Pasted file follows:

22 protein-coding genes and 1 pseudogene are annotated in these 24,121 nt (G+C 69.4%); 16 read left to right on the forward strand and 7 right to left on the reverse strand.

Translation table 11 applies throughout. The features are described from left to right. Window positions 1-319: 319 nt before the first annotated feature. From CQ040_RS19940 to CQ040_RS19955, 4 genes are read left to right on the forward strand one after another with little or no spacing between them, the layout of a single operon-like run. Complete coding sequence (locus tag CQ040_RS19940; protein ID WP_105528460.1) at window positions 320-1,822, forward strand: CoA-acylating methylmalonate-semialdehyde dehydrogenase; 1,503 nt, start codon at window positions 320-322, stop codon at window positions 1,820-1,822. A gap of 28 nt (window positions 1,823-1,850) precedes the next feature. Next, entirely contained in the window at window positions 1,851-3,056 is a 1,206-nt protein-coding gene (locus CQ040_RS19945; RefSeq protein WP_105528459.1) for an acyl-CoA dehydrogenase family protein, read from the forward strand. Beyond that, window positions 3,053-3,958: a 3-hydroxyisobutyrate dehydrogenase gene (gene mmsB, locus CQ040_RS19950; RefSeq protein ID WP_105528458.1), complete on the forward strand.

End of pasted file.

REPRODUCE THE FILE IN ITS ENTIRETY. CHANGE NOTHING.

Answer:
22 protein-coding genes and 1 pseudogene are annotated in these 24,121 nt (G+C 69.4%); 16 read left to right on the forward strand and 7 right to left on the reverse strand.

Translation table 11 applies throughout. The features are described from left to right. Window positions 1-319: 319 nt before the first annotated feature. From CQ040_RS19940 to CQ040_RS19955, 4 genes are read left to right on the forward strand one after another with little or no spacing between them, the layout of a single operon-like run. Complete coding sequence (locus tag CQ040_RS19940; protein ID WP_105528460.1) at window positions 320-1,822, forward strand: CoA-acylating methylmalonate-semialdehyde dehydrogenase; 1,503 nt, start codon at window positions 320-322, stop codon at window positions 1,820-1,822. A gap of 28 nt (window positions 1,823-1,850) precedes the next feature. Next, entirely contained in the window at window positions 1,851-3,056 is a 1,206-nt protein-coding gene (locus CQ040_RS19945; RefSeq protein WP_105528459.1) for an acyl-CoA dehydrogenase family protein, read from the forward strand. Beyond that, window positions 3,053-3,958: a 3-hydroxyisobutyrate dehydrogenase gene (gene mmsB, locus CQ040_RS19950; RefSeq protein ID WP_105528458.1), complete on the forward strand.